Jul 27, 2014

Yes, We Cancan: Cancoillotte

Twenty years ago, my friend Andi and I were backpacking through Paris, and we bought tickets to the Folies Bergères -- the legendary showgirl, Cancan-inspired review. I'm glad we did, for a host of reasons, not the least of which is that it's now closed, just a relic of the past. But certainly the best part of it was that we had shared a bottle of very cheap wine beforehand, and found it somewhat shocking and almost pee-in-your-pants funny that the women would come out for even their somber ballet numbers wearing elegant outfits with cut-outs for their boobs. But then, the purpose of the French Cancan has always been to entertain and titillate.

In the past, it was done by lifting the skirts and showing off first the ankles, then the knees, then the thighs, and, finally, at some point in history, all bets were off, and so were nearly all the bottoms. The dance became largely an excuse to show the gentlemen (and not-so-gentle men) in the audience all that fabulous French lingerie in action. The word comes from the English sound made by the whooshing skirts and tapping feet during the dance.
Perhaps the single most famous spot for it throughout history has been the Moulin-Rouge, which has been showing off the Cancan since 1889, and which remains the spot in Paris to see a revue (modernized, but you know the Cancan -- and the boobs -- are still front and center).
The most famous dancers have always had a flair for fabulous stage names as well as for dancing suggestively: "La Goulue" ("The Gluttonous"), "Grille d'Egout" ("The Sewer Grate"), "Nini Patte en l'Air" ("Nini Paws in the Air"), "l'Ecrevisse ("the Crawfish"), and my personal favorite -- for the obvious reason -- "La Môme Fromage" ("The Cheese Kid"). Let me tell you, there is always a way to tie things in with cheese.
Cancan is not lost, but it may sometimes be misplaced. Looking through a recent brochure for a music and culture festival in the provinces: "Music is at the heart of the Abbey for two weeks...For the second year, the festival kicks off in the church of Bois-de-Céné with two concerts of lyrical religious songs." Next to this description is this picture:
When the Cancan first came out in 1898, a "Guide to the Pleasures of Paris" described it as "an army of young ladies who are there to dance this divine Parisian ruckus as its reputation demands...with an elasticity with which they throw their legs into the air which allows us to presume a similarly flexible morality...."
Our girls have excellent morals; they just like to wear frilly skirts and shake their booties. I ask them to come up with their own Cancan dancer names: Pippa chooses "Mademoiselle La Plume" (Miss Feather), and Gigi chooses "Mademoiselle Froufrou" (Miss Froufrou/ Fancy). Then, after telling them the names of the famous Cancan dancers from days gone by, I ask them again. So henceforth, Pippa's Cancan stage name is "La Poivrée" (The Peppery), and Gigi's is "La Chaude de Paris" (The Hot One from Paris).

And that is the end:

THE CHEESE: Cancoillotte

Cancoillotte is a creamy, cow's milk cheese from the Franche-Comté, in eastern France. It's an ancient cheese -- and sometimes really tastes like it, too. Originally, it was simply called "Fromage Fondu" ("melted cheese"), and it's sometimes also referred to as "Fromage de Ménage" ("house-cleaning cheese"), and "Fromage de Femme" ("Housewife's cheese"), all of which demonstrate something about the cheese's humble nature.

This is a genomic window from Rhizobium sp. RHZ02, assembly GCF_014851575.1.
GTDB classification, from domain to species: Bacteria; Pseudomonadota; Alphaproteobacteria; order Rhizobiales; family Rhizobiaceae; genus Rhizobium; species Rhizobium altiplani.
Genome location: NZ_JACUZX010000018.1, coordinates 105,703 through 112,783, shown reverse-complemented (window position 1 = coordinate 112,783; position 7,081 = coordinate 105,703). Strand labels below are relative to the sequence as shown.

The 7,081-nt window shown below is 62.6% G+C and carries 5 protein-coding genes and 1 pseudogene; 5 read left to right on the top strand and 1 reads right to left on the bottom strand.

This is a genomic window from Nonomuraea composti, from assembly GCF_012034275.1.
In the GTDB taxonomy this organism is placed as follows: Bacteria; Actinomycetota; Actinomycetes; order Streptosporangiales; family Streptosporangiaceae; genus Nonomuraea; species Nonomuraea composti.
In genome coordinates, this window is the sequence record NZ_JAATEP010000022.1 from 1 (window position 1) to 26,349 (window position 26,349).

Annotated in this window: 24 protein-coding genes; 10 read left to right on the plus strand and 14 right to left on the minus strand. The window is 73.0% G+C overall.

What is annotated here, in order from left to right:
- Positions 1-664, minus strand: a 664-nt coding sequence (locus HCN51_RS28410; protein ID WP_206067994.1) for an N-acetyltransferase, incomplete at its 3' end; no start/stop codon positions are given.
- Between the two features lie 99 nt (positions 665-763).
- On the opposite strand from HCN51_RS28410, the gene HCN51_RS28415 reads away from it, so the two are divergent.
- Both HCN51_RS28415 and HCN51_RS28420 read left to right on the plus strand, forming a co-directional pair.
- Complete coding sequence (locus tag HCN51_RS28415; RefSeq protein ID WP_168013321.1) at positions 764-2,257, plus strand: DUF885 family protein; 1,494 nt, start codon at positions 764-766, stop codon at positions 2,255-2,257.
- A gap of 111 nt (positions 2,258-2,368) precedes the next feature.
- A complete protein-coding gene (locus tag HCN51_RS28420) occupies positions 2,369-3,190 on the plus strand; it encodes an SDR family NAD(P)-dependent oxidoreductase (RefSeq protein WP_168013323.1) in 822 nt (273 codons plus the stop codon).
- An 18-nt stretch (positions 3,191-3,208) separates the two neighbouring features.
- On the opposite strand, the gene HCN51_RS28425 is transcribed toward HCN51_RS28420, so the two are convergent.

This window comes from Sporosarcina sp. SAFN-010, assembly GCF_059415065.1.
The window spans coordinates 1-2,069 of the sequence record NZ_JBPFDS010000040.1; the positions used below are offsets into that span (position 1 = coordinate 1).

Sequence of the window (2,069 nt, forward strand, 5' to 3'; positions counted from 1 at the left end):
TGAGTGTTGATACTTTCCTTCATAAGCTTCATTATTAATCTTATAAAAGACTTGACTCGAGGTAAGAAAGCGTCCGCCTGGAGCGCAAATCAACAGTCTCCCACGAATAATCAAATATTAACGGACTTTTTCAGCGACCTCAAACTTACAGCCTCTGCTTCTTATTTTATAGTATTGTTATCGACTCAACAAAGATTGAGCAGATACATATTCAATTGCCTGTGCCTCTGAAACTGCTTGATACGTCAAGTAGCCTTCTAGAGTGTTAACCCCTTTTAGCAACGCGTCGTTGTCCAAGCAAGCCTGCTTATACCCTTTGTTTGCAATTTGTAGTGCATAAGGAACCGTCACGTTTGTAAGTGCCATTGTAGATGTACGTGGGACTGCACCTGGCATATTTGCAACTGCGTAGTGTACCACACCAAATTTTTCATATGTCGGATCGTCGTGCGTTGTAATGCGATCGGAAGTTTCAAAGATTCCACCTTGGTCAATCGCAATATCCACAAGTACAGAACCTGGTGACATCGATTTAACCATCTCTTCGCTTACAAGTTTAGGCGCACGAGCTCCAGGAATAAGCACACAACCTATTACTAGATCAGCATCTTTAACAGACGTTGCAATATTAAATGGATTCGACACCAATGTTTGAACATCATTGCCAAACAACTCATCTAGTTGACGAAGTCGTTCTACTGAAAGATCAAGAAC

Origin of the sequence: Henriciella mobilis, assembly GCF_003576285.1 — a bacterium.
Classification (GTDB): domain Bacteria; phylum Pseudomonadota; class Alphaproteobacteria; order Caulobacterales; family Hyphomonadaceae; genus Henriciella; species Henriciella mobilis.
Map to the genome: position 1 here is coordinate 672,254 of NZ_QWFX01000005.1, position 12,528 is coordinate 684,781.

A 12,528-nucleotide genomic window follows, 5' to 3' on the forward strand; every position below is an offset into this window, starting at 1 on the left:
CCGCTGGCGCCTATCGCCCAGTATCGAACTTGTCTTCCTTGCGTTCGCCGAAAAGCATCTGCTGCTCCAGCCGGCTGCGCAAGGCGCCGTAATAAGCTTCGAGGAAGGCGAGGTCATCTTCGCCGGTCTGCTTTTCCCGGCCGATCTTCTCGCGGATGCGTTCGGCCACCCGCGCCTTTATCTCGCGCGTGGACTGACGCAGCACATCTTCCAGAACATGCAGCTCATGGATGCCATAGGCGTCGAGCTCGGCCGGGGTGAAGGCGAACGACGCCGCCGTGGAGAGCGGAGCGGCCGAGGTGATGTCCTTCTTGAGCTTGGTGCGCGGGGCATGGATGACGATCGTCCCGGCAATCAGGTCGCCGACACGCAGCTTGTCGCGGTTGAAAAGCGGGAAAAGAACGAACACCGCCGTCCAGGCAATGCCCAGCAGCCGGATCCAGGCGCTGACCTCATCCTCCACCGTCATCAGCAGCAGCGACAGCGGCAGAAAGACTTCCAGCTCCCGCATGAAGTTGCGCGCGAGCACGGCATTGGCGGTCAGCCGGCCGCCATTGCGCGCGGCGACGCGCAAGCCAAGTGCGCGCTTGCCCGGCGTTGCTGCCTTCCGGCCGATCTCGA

It probably evolved as a way to preserve Caillé (also like a yogurt without the cultured tang) even longer. Legend has it that this cheese first appeared more than two thousand years ago in the region then called Séquanie, now Haute-Saone, next to Franche-Comté. It definitely appeared in the court of the 16th century.

The milk is heated and pressed, as if in the beginning stages of making a firmer, cheesier cheese. At the point where it starts to get stinky and elastic and forms nut-sized granules, it's called "Metton" and is put back in the heat till it melts, turns yellowish, and becomes Cancoillotte. If your Cancoillotte has gone gray, it's gone bad (though many would argue it starts bad...). The taste is described as "very strong, acidic, buttery, with a fermented odor," and that's from a printed source that's trying to sell the stuff.

It's often eaten by heating it up with wine, butter, garlic and such and poured over potatoes, ham, or vegetables. I don't say melting, because it's not really solid to begin with, but rather very thick yogurt-textured. Even the plain version tastes like it's already got wine, butter, and garlic in it, frankly; it's very savory.

Consensus among our large cheese-tasting group (6 adults and 5 children) is that it would probably taste very good pouring it over potatoes, though I'm not sure if it would improve the potatoes or not. If I wanted yogurt-textured creamy stuff, I'd probably choose yogurt. It messes with my mind a little to dip into a spoonful of something that feels and looks like yogurt then have it taste like a something that would have macaroni in it. But it's salty and creamy, and I can see the appeal of it, even among French people outside of Franche-Comté.

We now have the smallest tub possible with the combined equivalent of about 1/2 teaspoon taken from it that I'll never be able to figure out how to use up.


Sure it would be better if it were called Cancancoillotte, but even one "Can" is better than none. Plus, Cancoillotte is a unique cheese that goes too far, in my mind. Lord knows that people thought the same of famed Cancan dancer La Môme Fromage in her day, too.


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